HOW DO YOU STAY SANE?
^^I legitimately received this question, and it’s one I’ve asked myself. Writing a cookbook is a more than full-time job. So is blogging. Add in other details like finding time to work out, open the mail, spend time with friends/family/Ben, and remembering to cut my fingernails, and it makes for a less-than-ideal work/life situation. In addition to staying active (see above), I can’t overstate how critical the patience and grace that Ben (my #1 supporter), my friends, and my family afforded me was to my mental and physical health. I could not have done this without their support. I also built in a few travel breaks throughout the year when I wasn’t working on my book at all (see: Seattle, Italy), and a few where I could work on it in a more fun environment (see: Mexico). YOUR encouragement has also been vital. Every time I start to wonder why the heck I took on this crazy thing, I’ll receive a note or comment from one of you about how excited you are for my book or how much you enjoy my recipes. Your continual visits to my blog are why I can support myself and why this book is even possible. THANK YOU. I promise you will love it and the wait will be worth it!!
HOW DO I GET THESE INCREDIBLE, METICULOUSLY TESTED RECIPES?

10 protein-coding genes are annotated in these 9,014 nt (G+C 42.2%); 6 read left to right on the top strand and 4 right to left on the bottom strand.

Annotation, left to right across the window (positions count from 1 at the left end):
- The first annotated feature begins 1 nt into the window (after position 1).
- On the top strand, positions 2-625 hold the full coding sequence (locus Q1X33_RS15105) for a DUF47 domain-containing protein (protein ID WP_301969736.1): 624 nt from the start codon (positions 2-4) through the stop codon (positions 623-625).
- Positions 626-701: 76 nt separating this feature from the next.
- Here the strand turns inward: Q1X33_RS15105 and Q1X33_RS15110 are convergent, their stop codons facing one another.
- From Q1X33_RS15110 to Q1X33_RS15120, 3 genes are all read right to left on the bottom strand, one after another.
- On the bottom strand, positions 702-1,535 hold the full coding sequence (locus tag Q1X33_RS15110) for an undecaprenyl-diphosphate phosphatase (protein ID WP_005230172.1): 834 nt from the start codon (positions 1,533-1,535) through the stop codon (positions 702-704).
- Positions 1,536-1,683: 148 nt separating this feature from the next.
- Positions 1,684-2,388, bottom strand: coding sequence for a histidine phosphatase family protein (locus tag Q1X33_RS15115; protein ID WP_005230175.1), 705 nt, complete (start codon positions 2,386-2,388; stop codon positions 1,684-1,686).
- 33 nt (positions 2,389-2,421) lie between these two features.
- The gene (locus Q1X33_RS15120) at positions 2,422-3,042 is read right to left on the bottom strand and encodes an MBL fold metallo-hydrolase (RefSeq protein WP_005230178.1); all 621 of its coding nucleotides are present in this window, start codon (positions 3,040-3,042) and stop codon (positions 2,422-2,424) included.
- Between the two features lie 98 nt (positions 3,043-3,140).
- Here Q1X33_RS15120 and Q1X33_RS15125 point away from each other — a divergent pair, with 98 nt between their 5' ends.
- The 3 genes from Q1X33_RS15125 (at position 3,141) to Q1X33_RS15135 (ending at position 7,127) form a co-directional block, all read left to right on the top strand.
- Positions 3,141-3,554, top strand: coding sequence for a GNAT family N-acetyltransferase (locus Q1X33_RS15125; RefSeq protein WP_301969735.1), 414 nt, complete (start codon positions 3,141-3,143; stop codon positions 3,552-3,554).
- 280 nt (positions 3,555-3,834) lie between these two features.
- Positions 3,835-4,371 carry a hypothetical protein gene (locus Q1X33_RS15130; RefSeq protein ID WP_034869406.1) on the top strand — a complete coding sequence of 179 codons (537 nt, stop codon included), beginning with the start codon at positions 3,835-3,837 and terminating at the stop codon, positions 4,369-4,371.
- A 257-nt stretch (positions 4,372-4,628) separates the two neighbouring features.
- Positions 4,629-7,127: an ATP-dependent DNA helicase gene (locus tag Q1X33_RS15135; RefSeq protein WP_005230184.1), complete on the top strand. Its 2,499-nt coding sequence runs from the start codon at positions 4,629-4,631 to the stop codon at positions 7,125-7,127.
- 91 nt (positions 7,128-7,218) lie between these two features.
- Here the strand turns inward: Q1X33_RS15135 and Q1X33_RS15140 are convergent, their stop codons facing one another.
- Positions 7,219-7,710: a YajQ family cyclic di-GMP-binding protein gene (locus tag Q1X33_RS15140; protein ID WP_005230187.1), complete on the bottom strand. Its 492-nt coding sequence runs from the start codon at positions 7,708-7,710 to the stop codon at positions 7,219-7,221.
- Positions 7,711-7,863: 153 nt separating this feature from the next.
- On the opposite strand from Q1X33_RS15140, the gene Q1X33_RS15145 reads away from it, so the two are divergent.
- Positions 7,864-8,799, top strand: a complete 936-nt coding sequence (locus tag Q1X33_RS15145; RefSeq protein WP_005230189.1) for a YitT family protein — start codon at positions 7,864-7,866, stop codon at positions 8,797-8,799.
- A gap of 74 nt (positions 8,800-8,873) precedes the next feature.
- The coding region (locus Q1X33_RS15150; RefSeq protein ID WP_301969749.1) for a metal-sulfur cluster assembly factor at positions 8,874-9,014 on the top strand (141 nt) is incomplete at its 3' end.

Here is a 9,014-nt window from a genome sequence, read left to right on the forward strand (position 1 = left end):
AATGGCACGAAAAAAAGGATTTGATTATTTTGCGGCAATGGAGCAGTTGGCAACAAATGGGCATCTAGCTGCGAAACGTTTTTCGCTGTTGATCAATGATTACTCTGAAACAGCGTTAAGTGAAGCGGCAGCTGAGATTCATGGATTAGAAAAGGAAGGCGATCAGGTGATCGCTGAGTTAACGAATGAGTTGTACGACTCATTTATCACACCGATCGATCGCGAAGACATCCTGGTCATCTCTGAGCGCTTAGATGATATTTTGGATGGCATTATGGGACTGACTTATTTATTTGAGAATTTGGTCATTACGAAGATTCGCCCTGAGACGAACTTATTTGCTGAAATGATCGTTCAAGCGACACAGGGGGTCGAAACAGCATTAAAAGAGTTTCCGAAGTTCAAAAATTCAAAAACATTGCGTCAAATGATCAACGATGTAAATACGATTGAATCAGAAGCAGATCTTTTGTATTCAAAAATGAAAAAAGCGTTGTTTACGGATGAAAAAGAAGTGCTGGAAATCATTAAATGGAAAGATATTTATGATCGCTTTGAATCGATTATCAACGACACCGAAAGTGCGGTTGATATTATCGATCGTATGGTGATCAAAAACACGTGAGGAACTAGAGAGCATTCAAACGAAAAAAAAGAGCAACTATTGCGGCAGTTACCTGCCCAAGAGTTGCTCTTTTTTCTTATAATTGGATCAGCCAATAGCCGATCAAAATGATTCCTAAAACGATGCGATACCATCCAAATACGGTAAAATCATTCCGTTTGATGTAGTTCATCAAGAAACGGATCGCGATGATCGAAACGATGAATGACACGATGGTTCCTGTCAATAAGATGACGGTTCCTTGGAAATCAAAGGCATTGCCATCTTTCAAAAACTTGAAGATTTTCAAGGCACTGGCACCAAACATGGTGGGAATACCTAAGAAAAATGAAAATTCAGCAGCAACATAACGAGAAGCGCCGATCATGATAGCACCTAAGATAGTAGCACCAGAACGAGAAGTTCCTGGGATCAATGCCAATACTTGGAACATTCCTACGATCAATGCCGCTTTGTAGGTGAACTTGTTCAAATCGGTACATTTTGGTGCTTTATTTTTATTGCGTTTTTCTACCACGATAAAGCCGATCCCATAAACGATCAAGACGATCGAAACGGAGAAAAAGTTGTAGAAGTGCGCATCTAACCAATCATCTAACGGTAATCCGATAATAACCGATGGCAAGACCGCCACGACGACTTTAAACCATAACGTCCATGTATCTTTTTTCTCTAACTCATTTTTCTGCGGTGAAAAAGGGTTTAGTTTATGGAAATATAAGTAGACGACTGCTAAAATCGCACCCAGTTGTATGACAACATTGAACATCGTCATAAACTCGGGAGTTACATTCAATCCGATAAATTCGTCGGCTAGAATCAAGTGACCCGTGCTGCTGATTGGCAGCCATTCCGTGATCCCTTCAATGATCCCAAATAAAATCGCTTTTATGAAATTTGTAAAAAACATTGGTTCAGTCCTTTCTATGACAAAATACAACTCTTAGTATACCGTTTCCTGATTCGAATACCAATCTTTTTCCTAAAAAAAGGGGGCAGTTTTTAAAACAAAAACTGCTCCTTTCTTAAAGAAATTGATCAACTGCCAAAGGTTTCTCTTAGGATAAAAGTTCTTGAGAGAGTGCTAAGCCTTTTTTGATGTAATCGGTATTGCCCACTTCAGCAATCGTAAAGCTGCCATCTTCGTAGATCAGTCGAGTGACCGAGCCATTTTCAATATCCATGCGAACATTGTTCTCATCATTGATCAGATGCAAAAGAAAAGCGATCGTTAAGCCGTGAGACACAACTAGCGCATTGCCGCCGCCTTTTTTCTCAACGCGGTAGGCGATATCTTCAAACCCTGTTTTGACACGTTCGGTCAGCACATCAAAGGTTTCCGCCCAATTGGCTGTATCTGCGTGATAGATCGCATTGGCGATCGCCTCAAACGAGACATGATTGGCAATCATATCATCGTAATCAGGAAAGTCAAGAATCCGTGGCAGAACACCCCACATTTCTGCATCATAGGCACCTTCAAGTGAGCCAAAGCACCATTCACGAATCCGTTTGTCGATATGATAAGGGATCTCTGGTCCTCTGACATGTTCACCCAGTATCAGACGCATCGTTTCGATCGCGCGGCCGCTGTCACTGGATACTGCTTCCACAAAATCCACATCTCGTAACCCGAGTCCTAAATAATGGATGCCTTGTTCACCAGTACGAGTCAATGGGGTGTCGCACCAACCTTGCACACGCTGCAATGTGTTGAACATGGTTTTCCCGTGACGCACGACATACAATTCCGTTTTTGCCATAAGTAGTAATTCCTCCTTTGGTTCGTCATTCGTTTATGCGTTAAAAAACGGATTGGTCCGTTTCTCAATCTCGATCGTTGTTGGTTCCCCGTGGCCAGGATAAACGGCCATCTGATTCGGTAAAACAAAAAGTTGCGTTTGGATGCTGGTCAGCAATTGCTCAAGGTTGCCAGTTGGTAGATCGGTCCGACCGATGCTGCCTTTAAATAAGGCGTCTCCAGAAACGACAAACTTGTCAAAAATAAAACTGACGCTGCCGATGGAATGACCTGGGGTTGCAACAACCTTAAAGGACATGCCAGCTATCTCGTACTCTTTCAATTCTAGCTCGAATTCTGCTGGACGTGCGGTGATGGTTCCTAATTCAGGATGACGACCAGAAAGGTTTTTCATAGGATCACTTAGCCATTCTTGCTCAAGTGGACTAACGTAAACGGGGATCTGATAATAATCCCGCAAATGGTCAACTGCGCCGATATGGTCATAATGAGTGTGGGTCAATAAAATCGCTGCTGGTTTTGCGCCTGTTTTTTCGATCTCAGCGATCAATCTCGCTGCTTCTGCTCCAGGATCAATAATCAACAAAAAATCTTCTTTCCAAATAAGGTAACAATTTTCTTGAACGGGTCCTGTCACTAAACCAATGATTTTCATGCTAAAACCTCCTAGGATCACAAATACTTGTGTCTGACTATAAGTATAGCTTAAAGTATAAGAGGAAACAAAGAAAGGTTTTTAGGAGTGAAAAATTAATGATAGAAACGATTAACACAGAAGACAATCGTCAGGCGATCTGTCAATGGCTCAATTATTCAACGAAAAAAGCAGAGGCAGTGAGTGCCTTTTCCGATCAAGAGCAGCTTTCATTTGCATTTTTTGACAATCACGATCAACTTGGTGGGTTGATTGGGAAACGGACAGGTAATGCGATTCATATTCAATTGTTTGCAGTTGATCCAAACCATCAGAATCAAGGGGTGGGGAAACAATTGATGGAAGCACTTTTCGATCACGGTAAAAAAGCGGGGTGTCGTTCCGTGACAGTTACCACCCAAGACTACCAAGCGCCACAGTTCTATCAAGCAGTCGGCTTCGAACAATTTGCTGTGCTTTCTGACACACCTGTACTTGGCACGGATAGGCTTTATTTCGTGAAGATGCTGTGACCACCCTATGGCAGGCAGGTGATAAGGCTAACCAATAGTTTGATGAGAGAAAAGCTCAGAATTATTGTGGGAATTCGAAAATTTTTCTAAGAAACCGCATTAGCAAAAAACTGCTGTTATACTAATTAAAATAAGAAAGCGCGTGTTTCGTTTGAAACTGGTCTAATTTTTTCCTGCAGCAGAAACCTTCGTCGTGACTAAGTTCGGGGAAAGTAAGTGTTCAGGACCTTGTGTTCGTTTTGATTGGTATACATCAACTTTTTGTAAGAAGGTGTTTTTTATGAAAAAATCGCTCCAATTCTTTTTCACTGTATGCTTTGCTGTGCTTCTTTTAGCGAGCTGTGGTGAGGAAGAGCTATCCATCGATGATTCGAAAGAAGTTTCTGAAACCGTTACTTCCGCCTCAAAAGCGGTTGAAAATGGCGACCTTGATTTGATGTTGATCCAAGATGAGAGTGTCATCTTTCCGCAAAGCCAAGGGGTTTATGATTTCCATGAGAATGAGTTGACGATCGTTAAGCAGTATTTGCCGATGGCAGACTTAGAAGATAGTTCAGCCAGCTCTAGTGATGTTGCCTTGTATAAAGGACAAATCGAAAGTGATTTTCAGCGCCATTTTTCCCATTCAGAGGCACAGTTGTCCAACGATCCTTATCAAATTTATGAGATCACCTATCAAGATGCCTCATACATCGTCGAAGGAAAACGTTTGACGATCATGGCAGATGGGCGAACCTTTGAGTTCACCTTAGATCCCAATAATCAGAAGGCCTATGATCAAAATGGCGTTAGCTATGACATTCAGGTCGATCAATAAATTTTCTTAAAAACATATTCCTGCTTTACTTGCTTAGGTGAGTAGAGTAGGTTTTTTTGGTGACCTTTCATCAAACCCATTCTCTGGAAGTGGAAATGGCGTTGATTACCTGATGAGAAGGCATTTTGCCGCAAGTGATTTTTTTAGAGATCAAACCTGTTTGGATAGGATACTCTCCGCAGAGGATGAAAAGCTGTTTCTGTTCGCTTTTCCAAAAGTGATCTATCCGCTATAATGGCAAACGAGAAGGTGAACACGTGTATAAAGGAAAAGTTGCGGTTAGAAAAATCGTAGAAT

PREORDER A COPY! Preordering is basically ordering a copy of the book early. You buy now, then it ships to you on publication day (August 25). Think of it as a present you are giving your future self! Preorders are vital for authors, something I didn’t fully realize until I became one myself. They can dictate a lot about how successful a book will be. As a thank you to anyone who preorders, I’m giving away FREE recipes. They went through this same rigorous testing process that you just read about above. These recipes are GOOD. You can learn more about the preorder bonus here. If you already preordered, thank you! You are 100% eligible to receive the bonus too.
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MORE QUESTIONS ABOUT MY COOKBOOK? Feel free to leave them in the comments below, and I’ll do my best to address them in a future post.